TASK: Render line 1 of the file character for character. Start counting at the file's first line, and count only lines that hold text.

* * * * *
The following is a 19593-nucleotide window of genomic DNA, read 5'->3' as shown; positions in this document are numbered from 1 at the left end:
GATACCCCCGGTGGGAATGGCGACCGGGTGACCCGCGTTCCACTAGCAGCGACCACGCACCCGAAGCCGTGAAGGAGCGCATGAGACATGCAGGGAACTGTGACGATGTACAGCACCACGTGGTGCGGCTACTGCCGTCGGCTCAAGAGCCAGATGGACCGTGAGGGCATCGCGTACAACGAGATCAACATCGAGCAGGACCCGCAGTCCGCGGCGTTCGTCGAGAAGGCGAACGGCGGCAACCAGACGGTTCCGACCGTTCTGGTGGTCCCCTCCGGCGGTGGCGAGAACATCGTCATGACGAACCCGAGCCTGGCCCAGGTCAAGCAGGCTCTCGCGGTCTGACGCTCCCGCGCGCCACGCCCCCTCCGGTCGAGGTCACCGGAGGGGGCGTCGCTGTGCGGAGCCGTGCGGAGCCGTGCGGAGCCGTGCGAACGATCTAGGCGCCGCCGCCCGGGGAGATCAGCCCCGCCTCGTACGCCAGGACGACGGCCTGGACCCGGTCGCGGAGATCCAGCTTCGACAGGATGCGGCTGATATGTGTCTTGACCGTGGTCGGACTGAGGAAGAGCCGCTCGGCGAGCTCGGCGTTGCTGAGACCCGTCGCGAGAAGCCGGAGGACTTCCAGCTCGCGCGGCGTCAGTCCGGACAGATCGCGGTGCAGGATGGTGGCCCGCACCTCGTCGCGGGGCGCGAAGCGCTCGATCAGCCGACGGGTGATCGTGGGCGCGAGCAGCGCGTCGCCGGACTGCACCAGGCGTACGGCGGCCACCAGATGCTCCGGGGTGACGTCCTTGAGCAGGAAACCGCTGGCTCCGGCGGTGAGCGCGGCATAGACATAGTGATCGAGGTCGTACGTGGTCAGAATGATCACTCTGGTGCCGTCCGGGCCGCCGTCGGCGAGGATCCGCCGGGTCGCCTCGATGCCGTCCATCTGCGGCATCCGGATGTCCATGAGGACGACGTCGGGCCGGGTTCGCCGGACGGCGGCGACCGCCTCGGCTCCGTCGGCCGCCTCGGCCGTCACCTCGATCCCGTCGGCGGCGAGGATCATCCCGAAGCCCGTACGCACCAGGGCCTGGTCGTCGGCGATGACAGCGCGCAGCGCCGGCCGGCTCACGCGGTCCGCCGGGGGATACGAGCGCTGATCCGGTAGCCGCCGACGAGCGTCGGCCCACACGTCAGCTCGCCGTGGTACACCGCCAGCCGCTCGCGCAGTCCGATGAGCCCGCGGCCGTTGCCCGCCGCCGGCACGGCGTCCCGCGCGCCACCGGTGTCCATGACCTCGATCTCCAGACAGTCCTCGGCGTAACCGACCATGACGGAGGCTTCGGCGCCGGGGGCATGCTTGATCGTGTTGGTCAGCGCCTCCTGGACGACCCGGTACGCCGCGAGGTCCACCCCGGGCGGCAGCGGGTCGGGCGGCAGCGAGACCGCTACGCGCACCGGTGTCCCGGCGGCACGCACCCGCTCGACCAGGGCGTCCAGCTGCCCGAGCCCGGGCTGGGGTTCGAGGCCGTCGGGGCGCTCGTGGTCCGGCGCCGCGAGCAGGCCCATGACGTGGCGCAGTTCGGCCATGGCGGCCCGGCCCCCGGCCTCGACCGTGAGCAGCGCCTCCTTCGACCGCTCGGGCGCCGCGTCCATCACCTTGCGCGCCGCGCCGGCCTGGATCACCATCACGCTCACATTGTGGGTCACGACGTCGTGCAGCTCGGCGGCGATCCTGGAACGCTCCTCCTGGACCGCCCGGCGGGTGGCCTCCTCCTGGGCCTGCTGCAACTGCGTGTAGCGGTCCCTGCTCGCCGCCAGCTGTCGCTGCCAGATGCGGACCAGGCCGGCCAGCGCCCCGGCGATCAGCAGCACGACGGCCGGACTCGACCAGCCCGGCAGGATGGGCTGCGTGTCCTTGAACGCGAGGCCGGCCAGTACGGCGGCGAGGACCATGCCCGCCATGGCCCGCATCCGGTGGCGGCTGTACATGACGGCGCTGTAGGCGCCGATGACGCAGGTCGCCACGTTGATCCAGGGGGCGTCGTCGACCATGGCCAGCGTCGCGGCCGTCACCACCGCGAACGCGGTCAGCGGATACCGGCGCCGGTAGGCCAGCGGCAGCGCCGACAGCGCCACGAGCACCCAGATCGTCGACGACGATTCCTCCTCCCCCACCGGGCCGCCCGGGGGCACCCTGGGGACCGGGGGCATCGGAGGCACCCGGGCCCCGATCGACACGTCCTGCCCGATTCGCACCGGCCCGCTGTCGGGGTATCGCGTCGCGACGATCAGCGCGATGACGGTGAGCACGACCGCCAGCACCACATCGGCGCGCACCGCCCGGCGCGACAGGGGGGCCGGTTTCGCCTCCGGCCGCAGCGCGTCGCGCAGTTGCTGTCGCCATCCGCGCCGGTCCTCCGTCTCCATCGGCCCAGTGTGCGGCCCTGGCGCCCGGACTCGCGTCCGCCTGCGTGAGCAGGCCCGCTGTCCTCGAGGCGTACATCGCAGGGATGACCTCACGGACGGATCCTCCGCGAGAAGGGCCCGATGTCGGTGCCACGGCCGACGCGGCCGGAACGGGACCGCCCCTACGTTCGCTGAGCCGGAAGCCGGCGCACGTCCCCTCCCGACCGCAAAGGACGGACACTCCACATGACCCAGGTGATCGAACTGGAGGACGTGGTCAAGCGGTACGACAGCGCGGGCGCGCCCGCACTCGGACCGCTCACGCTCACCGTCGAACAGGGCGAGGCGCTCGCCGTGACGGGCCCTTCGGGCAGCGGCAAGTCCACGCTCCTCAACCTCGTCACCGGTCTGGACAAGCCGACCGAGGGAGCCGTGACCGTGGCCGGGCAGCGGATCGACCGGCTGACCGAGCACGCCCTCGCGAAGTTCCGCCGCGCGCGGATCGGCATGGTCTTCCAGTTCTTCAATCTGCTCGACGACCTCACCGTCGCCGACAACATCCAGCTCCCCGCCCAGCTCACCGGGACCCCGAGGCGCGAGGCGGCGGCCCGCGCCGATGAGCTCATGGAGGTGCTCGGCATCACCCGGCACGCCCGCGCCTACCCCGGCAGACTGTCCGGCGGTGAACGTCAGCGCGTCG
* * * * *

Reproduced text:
The following is a 19593-nucleotide window of genomic DNA, read 5'->3' as shown; positions in this document are numbered from 1 at the left end: